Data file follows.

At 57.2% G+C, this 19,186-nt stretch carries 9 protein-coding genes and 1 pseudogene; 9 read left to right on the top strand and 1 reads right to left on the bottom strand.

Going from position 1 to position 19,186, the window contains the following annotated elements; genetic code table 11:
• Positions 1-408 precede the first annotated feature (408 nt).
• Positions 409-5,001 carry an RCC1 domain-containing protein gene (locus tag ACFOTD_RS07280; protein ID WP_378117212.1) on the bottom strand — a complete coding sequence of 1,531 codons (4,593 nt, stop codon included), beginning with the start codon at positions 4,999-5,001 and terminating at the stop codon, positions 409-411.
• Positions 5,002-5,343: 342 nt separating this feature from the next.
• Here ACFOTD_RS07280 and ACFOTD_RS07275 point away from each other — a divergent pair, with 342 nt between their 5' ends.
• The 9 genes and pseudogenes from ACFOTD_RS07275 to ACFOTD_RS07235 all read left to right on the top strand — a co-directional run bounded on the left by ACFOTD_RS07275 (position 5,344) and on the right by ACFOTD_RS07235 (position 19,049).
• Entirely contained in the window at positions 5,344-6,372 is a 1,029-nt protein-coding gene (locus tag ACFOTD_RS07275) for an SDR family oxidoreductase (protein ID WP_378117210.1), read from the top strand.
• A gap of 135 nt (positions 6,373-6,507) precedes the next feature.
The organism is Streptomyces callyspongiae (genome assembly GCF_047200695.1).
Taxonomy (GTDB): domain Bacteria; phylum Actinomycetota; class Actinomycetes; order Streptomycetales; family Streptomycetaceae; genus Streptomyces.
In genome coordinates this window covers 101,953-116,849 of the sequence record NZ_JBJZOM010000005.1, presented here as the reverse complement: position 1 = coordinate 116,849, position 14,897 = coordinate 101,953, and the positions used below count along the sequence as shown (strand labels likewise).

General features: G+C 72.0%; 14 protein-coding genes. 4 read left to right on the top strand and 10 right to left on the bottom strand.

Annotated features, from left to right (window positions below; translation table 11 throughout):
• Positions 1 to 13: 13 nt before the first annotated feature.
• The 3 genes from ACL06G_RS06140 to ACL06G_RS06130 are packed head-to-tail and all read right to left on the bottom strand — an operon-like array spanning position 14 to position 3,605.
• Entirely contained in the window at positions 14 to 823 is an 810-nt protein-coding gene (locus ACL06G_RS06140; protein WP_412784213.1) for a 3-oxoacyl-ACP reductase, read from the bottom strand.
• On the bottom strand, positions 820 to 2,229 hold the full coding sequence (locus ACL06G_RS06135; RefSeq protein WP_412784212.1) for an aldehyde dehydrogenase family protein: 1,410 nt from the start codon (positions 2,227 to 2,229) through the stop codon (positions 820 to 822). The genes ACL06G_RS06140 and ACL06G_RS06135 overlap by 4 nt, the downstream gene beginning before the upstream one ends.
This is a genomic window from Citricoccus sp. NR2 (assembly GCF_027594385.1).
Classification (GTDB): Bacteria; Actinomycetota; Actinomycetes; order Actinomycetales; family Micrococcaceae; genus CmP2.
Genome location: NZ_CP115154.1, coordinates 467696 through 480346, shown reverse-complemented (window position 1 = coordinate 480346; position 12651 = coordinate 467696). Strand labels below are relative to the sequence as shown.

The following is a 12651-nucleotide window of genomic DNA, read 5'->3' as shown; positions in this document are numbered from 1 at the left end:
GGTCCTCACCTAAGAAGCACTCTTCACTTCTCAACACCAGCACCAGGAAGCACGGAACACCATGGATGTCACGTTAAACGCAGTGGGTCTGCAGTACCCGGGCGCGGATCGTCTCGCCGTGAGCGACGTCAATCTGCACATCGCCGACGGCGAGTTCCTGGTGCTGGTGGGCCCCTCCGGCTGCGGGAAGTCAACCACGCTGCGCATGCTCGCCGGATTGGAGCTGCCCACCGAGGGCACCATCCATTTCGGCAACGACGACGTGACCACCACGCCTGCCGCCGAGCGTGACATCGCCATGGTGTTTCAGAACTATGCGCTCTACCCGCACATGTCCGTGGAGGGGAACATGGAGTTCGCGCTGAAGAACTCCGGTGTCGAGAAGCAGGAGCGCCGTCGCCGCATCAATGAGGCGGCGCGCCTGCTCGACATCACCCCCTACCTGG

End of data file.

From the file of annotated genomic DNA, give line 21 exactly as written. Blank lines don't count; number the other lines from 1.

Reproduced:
Genome location: NZ_CP115154.1, coordinates 467696 through 480346, shown reverse-complemented (window position 1 = coordinate 480346; position 12651 = coordinate 467696). Strand labels below are relative to the sequence as shown.